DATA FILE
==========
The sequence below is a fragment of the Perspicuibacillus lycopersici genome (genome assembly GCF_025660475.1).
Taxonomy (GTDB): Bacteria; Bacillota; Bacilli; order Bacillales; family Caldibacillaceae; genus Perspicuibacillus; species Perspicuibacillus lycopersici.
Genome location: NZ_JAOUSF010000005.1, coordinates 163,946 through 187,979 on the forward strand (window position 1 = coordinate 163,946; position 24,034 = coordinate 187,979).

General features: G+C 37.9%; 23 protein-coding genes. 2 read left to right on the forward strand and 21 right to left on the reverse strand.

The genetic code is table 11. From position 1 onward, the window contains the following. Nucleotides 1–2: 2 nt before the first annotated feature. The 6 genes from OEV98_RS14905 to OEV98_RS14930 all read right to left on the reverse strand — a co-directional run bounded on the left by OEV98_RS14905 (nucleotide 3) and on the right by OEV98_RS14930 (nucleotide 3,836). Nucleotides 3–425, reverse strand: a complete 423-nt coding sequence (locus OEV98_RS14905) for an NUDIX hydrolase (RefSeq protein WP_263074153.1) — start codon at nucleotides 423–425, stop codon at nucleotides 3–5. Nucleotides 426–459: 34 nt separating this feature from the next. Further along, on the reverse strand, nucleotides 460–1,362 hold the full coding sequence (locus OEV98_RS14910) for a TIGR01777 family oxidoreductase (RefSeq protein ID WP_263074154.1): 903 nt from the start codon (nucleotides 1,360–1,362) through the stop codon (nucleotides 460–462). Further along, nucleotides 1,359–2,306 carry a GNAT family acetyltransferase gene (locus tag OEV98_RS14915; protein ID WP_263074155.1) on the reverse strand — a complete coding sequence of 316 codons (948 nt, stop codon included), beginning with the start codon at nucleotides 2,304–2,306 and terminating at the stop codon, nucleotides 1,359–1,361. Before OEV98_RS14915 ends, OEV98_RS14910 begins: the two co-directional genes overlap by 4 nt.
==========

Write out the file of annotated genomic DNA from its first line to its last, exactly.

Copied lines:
The sequence below is a fragment of the Perspicuibacillus lycopersici genome (genome assembly GCF_025660475.1).
Taxonomy (GTDB): Bacteria; Bacillota; Bacilli; order Bacillales; family Caldibacillaceae; genus Perspicuibacillus; species Perspicuibacillus lycopersici.
Genome location: NZ_JAOUSF010000005.1, coordinates 163,946 through 187,979 on the forward strand (window position 1 = coordinate 163,946; position 24,034 = coordinate 187,979).

General features: G+C 37.9%; 23 protein-coding genes. 2 read left to right on the forward strand and 21 right to left on the reverse strand.

The genetic code is table 11. From position 1 onward, the window contains the following. Nucleotides 1–2: 2 nt before the first annotated feature. The 6 genes from OEV98_RS14905 to OEV98_RS14930 all read right to left on the reverse strand — a co-directional run bounded on the left by OEV98_RS14905 (nucleotide 3) and on the right by OEV98_RS14930 (nucleotide 3,836). Nucleotides 3–425, reverse strand: a complete 423-nt coding sequence (locus OEV98_RS14905) for an NUDIX hydrolase (RefSeq protein WP_263074153.1) — start codon at nucleotides 423–425, stop codon at nucleotides 3–5. Nucleotides 426–459: 34 nt separating this feature from the next. Further along, on the reverse strand, nucleotides 460–1,362 hold the full coding sequence (locus OEV98_RS14910) for a TIGR01777 family oxidoreductase (RefSeq protein ID WP_263074154.1): 903 nt from the start codon (nucleotides 1,360–1,362) through the stop codon (nucleotides 460–462). Further along, nucleotides 1,359–2,306 carry a GNAT family acetyltransferase gene (locus tag OEV98_RS14915; protein ID WP_263074155.1) on the reverse strand — a complete coding sequence of 316 codons (948 nt, stop codon included), beginning with the start codon at nucleotides 2,304–2,306 and terminating at the stop codon, nucleotides 1,359–1,361. Before OEV98_RS14915 ends, OEV98_RS14910 begins: the two co-directional genes overlap by 4 nt.